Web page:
Breaking down the Warkentien / Bearup / Chapman Administration (Part 5 in a 5-Part Series)...

Doug Pensinger

This is the fifth and final in a denverstiffs.com exclusive series reviewing past and current Nuggets front office management. Please note that all the information laid out here is available online and is therefore public knowledge.

THE WARKENTIEN / BEARUP / CHAPMAN ADMINISTRATION
(September 2005 – Present)

Background: As detailed in Part 4 in our series focusing on the Kiki Vandeweghe Administration, Vandeweghe did an admirable job as the Nuggets General Manager picking up the pieces of a tattered organization thanks to the ineptitude of Vandeweghe’s predecessors Dan Issel, Allan Bristow and Bernie Bickerstaff. Within three years of joining the organization as GM, Vandeweghe had the Nuggets on the map again and back in the playoffs for the first time in nine seasons.

But somewhere along the way, Vandeweghe lost the confidence of Nuggets owner Stanley Kroenke. In late January of 2005, Kroenke allegedly forced Vandeweghe to hire George Karl as head coach. And that September, Kroenke brought in Mark Warkentien as Director of Player Personnel. In addition to Karl and Warkentien’s presence immediately undermining Vandeweghe’s authority, Kroenke wouldn’t renegotiate Vandeweghe’s contract. Two years removed from assembling the most talented Nuggets team in almost 20 years, Vandeweghe was a lame-duck GM and was officially out in May 2006. With Vandeweghe out of the picture, Kroenke promoted Warkentien to Vice President of Basketball Operations and also brought in Bret Bearup as an "adviser" to the organization and Rex Chapman as Vice President of Player Personnel.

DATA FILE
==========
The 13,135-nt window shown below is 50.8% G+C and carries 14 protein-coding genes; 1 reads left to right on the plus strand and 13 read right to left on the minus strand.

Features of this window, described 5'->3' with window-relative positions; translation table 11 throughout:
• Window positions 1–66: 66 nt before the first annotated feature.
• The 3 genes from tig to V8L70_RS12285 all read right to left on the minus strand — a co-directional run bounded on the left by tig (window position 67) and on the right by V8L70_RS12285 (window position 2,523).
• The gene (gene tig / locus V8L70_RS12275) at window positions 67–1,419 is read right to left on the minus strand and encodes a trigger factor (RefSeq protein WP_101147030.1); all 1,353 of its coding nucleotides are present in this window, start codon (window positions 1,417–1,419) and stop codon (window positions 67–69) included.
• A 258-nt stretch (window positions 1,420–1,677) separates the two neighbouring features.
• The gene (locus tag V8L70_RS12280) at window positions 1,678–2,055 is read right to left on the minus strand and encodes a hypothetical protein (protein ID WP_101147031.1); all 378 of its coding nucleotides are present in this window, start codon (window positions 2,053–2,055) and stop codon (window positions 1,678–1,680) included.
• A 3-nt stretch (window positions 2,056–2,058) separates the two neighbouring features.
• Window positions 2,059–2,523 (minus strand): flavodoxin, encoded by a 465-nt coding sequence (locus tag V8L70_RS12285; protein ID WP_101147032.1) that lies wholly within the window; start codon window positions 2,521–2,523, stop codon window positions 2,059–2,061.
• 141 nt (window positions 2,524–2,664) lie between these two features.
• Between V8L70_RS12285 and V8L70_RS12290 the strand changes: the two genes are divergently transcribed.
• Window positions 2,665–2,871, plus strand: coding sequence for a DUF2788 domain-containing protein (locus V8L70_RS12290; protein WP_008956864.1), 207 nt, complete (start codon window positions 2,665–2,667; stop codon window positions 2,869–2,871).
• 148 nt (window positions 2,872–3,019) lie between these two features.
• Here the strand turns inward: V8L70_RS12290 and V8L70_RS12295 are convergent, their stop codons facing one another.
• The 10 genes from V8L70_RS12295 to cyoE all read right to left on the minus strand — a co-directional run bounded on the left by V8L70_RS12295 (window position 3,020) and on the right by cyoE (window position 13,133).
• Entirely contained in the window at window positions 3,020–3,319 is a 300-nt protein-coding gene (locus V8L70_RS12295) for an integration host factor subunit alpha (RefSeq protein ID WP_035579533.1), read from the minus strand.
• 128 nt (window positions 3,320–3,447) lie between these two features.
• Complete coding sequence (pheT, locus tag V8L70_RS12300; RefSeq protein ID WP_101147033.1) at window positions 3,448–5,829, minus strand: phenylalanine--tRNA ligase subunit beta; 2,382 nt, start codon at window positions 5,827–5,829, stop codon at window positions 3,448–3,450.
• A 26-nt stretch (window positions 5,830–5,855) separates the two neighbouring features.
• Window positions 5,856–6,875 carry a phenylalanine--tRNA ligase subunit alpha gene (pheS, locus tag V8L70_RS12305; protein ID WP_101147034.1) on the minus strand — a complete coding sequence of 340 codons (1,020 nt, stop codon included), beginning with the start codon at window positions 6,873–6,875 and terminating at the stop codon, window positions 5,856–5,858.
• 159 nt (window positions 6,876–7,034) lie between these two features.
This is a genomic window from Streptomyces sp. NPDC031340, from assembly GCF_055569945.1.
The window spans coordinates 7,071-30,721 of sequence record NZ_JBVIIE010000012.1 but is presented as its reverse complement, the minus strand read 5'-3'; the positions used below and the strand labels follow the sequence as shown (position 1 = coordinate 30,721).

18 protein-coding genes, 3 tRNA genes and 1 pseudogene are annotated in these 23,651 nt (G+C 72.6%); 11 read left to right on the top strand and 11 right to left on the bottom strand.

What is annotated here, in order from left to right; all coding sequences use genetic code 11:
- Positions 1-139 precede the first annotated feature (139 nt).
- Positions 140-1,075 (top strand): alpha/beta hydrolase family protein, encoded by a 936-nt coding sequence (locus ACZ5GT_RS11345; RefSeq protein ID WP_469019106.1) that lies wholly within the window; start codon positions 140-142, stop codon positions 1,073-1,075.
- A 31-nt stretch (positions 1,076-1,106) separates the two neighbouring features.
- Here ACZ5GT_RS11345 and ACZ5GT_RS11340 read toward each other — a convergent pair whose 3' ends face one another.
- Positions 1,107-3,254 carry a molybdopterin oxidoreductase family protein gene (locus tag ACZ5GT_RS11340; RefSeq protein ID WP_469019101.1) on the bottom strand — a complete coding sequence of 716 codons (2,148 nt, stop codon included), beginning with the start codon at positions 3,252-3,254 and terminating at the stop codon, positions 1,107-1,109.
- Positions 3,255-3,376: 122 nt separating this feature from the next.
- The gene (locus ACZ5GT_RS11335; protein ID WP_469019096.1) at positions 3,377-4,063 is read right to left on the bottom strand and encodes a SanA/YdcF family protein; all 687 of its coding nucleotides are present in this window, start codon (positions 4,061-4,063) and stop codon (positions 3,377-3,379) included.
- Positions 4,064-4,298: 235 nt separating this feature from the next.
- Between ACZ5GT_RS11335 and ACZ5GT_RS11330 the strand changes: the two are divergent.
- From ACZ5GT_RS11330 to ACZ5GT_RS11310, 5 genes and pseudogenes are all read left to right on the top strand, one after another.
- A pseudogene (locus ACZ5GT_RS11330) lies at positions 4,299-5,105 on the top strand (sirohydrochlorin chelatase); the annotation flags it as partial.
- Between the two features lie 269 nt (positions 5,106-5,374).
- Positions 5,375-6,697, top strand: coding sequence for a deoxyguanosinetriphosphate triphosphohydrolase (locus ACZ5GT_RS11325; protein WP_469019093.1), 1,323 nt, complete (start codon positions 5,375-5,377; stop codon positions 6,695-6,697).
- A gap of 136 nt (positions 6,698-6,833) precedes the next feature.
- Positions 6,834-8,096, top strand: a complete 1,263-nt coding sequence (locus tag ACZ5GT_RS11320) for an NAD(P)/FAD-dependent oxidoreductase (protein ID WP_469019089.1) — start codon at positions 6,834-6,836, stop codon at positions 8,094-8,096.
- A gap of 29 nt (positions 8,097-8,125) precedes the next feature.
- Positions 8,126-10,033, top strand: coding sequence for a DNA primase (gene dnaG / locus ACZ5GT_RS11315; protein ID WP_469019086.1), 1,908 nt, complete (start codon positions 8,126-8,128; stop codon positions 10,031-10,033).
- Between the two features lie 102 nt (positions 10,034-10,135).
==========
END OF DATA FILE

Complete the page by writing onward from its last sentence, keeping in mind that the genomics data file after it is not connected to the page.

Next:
So who are these guys and where did they come from?

Mark Warkentien: Prior to joining the Nuggets, Warkentien spent 10 years (1994-2004) with the Portland Trailblazers, first as a scout, then Director of Scouting, then Assistant General Manager and, finally, Director of Player Personnel. Working with "Trader Bob" Whitsitt, here’s a sampling of the players Warkentien was involved with in bringing to Portland during his tenure (if you have spare time after reading this article, I strongly recommend clicking on each of the links): Dontonio Wingfield, Rasheed Wallace, Isaiah Rider, Kenny Anderson, Damon Stoudamire, Bonzi Wells, Jim Jackson, Shawn Kemp, Rod Strickland, Zach Randolph, Ruben Patterson, Qyntel Woods, Jeff McInnis, Darius Miles and Sebastian Telfair. All of these players had a few things in common: bad character, disturbing personal issues, problems with coaches and teammates, ran afoul of the law, or, in most cases, all of the above. Your Portland Jailblazers, ladies and gentlemen! I'm still in shock that Warkentien didn't recommend acquiring Roy Tarpley, Stephen Jackson and Latrell Sprewell while he was in the City of Roses.